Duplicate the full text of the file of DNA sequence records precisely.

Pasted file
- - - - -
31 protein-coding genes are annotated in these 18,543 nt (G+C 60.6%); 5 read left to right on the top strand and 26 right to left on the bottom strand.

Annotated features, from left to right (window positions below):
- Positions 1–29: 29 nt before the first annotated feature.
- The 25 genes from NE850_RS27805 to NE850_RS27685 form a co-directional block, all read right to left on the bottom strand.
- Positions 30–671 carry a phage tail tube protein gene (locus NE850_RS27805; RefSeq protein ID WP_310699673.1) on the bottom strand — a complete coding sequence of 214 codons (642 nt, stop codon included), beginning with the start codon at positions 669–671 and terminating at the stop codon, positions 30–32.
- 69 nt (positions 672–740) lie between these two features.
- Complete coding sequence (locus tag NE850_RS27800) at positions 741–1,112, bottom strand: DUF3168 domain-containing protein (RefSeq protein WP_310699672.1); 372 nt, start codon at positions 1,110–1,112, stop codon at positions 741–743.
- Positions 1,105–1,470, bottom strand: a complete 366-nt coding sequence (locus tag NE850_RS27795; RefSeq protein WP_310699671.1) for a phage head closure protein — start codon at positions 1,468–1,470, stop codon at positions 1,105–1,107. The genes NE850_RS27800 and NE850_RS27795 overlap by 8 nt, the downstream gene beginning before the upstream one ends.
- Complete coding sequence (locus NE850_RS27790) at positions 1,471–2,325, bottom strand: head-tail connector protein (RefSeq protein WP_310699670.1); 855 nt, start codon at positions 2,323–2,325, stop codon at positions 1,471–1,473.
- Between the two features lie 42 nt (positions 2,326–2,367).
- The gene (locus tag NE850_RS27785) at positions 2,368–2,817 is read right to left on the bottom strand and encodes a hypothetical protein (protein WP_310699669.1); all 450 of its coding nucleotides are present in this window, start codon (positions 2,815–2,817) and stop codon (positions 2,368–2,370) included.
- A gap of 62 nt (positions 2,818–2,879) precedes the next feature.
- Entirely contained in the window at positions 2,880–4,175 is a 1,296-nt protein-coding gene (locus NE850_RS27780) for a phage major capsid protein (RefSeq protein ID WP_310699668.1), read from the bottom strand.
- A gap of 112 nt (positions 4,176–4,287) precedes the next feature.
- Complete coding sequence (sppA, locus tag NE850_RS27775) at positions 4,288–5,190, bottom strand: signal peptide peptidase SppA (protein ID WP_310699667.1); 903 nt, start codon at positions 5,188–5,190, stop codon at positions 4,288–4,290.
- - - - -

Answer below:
31 protein-coding genes are annotated in these 18,543 nt (G+C 60.6%); 5 read left to right on the top strand and 26 right to left on the bottom strand.

Annotated features, from left to right (window positions below):
- Positions 1–29: 29 nt before the first annotated feature.
- The 25 genes from NE850_RS27805 to NE850_RS27685 form a co-directional block, all read right to left on the bottom strand.
- Positions 30–671 carry a phage tail tube protein gene (locus NE850_RS27805; RefSeq protein ID WP_310699673.1) on the bottom strand — a complete coding sequence of 214 codons (642 nt, stop codon included), beginning with the start codon at positions 669–671 and terminating at the stop codon, positions 30–32.
- 69 nt (positions 672–740) lie between these two features.
- Complete coding sequence (locus tag NE850_RS27800) at positions 741–1,112, bottom strand: DUF3168 domain-containing protein (RefSeq protein WP_310699672.1); 372 nt, start codon at positions 1,110–1,112, stop codon at positions 741–743.
- Positions 1,105–1,470, bottom strand: a complete 366-nt coding sequence (locus tag NE850_RS27795; RefSeq protein WP_310699671.1) for a phage head closure protein — start codon at positions 1,468–1,470, stop codon at positions 1,105–1,107. The genes NE850_RS27800 and NE850_RS27795 overlap by 8 nt, the downstream gene beginning before the upstream one ends.
- Complete coding sequence (locus NE850_RS27790) at positions 1,471–2,325, bottom strand: head-tail connector protein (RefSeq protein WP_310699670.1); 855 nt, start codon at positions 2,323–2,325, stop codon at positions 1,471–1,473.
- Between the two features lie 42 nt (positions 2,326–2,367).
- The gene (locus tag NE850_RS27785) at positions 2,368–2,817 is read right to left on the bottom strand and encodes a hypothetical protein (protein WP_310699669.1); all 450 of its coding nucleotides are present in this window, start codon (positions 2,815–2,817) and stop codon (positions 2,368–2,370) included.
- A gap of 62 nt (positions 2,818–2,879) precedes the next feature.
- Entirely contained in the window at positions 2,880–4,175 is a 1,296-nt protein-coding gene (locus NE850_RS27780) for a phage major capsid protein (RefSeq protein ID WP_310699668.1), read from the bottom strand.
- A gap of 112 nt (positions 4,176–4,287) precedes the next feature.
- Complete coding sequence (sppA, locus tag NE850_RS27775) at positions 4,288–5,190, bottom strand: signal peptide peptidase SppA (protein ID WP_310699667.1); 903 nt, start codon at positions 5,188–5,190, stop codon at positions 4,288–4,290.